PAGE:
Between Two Evils

by Jun 14, 2024Election, Feature

This article was first published on the Africa is a Country website. We are publishing a variety of views on the results of the election in order to stimulate debate.

Politics during apartheid had a certain straight-line simplicity. It was always pretty clear who the main enemy was. Things got scrambled with democratisation. But a measure of simplicity was soon returned—at least for the outsider Left. A neoliberal hegemonic bloc merged at the summit of power, binding old white business elites to an emergent “corporate black bourgeoisie” as Roger Southall put it. The battle lines were clear once again.

That era ended somewhere around 2014, during the reign of Jacob Zuma. Nurtured in the interstices of the corporate economy, a new rivalrous elite made its presence fully felt in that period. It assumed the helm of a wider assemblage of forces born out of the “informal economies” of the ANC’s patronage state and committed to a more muscular form of racial redistribution without the progressive pretences.

Zuma’s new uMkhonto weSizwe (MK) party captured 14.6% of the vote in national elections, denying the ANC its electoral majority for the first time since democracy.

With Zuma’s defeat at the ANC’s national congress in 2017 the forces of “radical economic transformation” (RET) were briefly repulsed. But they came roaring back to life last month when Zuma’s new uMkhonto weSizwe (MK) party captured 14.6% of the vote in national elections, denying the ANC its electoral majority for the first time since democracy. Combined with the Economic Freedom Fighters (EFF), parties dedicated to RET will hold around a quarter of the seats in the new parliament. 

The political field is now dominated by two contending blocs—the liberal (DA and some smaller parties) and authoritarian-kleptocratic (EFF and MK) with the ANC split between the two and the Left sadly nowhere to be seen. Many appear to deny these realities and want to cleave the easy binaries of before. 

On the Left, two responses to May 29 have been prevalent. First a rush to false equivalences: we’re reminded of the primary truth that both the liberals and the kleptocrats are “bad,” but the comparison is taken no further than this. Second, selective denunciation: one side has its flaws and malevolence held up to a microscope, while the other is ignored.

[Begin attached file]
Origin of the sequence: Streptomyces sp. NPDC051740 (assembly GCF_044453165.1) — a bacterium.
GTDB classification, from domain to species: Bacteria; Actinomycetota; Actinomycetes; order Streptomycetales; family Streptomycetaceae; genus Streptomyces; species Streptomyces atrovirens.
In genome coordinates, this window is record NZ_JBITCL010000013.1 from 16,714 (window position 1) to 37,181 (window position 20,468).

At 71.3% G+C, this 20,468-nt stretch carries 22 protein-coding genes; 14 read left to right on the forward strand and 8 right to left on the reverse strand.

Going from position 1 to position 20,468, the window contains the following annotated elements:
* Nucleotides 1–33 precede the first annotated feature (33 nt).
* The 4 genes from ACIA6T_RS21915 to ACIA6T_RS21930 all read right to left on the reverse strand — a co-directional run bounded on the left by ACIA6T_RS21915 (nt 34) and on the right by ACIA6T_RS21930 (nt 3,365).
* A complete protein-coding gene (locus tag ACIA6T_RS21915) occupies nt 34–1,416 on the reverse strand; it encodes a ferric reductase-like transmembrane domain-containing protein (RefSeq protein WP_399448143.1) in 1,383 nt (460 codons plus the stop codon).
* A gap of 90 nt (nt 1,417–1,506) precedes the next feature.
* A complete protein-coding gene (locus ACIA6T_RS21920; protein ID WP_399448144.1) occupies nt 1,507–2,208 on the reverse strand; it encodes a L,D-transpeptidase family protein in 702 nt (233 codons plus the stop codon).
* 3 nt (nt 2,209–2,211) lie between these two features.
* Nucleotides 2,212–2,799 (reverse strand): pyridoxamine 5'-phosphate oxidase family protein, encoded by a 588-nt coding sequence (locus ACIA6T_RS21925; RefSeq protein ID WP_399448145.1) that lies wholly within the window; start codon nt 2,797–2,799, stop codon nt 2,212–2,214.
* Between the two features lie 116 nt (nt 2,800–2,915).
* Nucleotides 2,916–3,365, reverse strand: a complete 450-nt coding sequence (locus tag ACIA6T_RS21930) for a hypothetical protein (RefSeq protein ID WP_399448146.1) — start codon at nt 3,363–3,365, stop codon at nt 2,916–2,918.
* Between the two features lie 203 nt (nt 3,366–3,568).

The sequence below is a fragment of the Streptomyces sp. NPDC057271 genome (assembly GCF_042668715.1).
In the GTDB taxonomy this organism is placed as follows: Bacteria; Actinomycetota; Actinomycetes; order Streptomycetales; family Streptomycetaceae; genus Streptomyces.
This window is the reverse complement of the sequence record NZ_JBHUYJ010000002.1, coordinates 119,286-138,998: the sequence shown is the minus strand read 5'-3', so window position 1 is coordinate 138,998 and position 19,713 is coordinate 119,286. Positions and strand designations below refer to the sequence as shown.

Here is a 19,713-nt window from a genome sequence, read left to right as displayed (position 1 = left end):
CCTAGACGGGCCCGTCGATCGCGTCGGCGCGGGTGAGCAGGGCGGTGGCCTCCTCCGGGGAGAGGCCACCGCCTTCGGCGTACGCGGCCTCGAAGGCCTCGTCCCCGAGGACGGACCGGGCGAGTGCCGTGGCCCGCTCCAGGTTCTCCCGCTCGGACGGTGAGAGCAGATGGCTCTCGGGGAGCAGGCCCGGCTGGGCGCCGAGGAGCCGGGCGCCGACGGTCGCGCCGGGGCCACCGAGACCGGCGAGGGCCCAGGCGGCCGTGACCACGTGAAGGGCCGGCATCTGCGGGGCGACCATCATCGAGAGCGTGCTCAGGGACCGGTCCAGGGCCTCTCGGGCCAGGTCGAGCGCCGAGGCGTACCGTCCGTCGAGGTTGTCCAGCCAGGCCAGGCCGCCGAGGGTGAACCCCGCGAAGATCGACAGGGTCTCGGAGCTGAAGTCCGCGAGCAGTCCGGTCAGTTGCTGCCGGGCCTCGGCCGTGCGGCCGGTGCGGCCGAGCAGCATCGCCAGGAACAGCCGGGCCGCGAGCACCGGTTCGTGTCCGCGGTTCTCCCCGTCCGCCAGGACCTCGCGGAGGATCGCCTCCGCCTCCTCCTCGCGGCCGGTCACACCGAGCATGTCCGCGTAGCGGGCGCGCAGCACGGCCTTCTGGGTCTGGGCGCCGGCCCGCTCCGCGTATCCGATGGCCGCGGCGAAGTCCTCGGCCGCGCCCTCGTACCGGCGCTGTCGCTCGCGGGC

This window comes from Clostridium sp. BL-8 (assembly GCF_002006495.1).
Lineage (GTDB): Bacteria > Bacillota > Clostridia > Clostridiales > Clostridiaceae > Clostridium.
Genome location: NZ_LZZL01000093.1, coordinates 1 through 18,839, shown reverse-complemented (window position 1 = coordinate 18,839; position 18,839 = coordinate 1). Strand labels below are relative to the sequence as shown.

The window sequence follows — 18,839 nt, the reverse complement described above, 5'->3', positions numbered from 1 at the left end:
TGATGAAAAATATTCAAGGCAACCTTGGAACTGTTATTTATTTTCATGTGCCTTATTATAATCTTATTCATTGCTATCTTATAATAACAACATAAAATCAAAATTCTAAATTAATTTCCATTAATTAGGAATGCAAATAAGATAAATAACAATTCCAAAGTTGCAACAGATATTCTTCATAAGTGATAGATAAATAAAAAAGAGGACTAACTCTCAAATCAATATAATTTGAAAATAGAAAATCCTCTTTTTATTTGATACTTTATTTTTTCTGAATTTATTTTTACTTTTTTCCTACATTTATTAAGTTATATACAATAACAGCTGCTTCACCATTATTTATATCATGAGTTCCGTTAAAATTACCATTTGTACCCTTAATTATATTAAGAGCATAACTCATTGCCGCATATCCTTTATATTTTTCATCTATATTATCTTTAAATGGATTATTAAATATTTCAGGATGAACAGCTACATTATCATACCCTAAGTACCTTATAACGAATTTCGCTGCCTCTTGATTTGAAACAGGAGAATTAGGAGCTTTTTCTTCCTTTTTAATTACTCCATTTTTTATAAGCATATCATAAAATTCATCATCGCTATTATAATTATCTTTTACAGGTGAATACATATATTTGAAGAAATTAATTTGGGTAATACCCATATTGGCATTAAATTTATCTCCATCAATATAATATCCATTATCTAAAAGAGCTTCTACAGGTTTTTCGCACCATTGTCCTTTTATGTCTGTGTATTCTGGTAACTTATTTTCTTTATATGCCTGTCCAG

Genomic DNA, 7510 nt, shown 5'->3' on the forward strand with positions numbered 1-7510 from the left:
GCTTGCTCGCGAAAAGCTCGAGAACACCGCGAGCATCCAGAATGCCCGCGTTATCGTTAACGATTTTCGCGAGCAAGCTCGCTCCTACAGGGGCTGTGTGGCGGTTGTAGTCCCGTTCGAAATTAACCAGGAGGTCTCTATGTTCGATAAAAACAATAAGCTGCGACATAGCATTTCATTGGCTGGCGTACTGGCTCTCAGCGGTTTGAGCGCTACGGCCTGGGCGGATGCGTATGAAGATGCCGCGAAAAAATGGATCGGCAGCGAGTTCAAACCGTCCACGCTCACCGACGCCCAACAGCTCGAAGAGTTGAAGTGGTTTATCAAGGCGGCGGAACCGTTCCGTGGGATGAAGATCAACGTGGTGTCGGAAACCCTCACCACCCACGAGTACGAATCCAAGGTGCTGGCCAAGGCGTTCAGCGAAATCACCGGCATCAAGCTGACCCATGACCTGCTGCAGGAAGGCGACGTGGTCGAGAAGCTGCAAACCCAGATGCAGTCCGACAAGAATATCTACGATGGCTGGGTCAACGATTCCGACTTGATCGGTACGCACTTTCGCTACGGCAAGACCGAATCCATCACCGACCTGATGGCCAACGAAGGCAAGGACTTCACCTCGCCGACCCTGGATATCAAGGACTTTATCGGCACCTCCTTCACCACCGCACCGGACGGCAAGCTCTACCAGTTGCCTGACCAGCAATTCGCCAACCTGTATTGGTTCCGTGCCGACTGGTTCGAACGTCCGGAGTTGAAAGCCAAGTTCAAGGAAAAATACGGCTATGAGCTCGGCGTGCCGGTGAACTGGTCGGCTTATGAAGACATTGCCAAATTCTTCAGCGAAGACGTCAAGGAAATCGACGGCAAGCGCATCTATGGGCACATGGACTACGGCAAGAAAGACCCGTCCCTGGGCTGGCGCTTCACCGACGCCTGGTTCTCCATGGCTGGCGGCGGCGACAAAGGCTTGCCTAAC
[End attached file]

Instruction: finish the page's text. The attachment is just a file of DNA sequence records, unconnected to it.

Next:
This won’t cut it. Being forced to navigate between two terrible choices is not the world we want, but it’s the world we’re in. To ignore and wish away these dilemmas is to abdicate our strategic duty and make it more likely that we end up with the worse of the two. 

To decode the “meaning” of the contending blocs it’s not enough just to slot them onto the ideological spectrum and invoke their historical analogs. We need to place them in our concrete conjuncture, and trace out how each will reshape the political-economic terrain in ways that either further or foil the building of a progressive alternative.  

So what do the different coalition combinations mean for South Africa and for the working class? Many on the Left think an ANC-DA agreement heralds a giant lurch deeper into neoliberalism. They foresee continuity on “fiscal prudence” coupled with a rollback of the welfarist platforms that the ANC has managed to implement. Not himself prone to false equivalences, Luke Sinwell describes this as the “greatest threat of all to those who seek historical redress.”

Implicit in many of these accounts seems to be an assumption that the DA retains all the leverage in coalition talks giving it the power to dictate the legislative agenda of any new government. That’s wrong, for as everyone knows the DA is not the ANC’s only choice. The EFF and MK both hold enough parliamentary seats to get the ANC close to or over 50%. 

DA leaders have labeled an ANC tie-up with either of those parties as a “doomsday coalition” and this shouldn’t be seen as just idle electioneering. Always disposed to swart gevaar-tinged tales of societal collapse, it’s likely that many in the party quite genuinely believe that such a coalition will put the country on a slope to Zanufication. Sadly these concerns are not entirely without merit, however odious their premises. 

The same fears are felt just as acutely within Sandton’s C-suites and this will have a major bearing on the negotiation process. Zille’s phone will have been running off the hook in the last few weeks as desperate CEOs press her to put ideology aside and shore up a stability pact with Ramaphosa.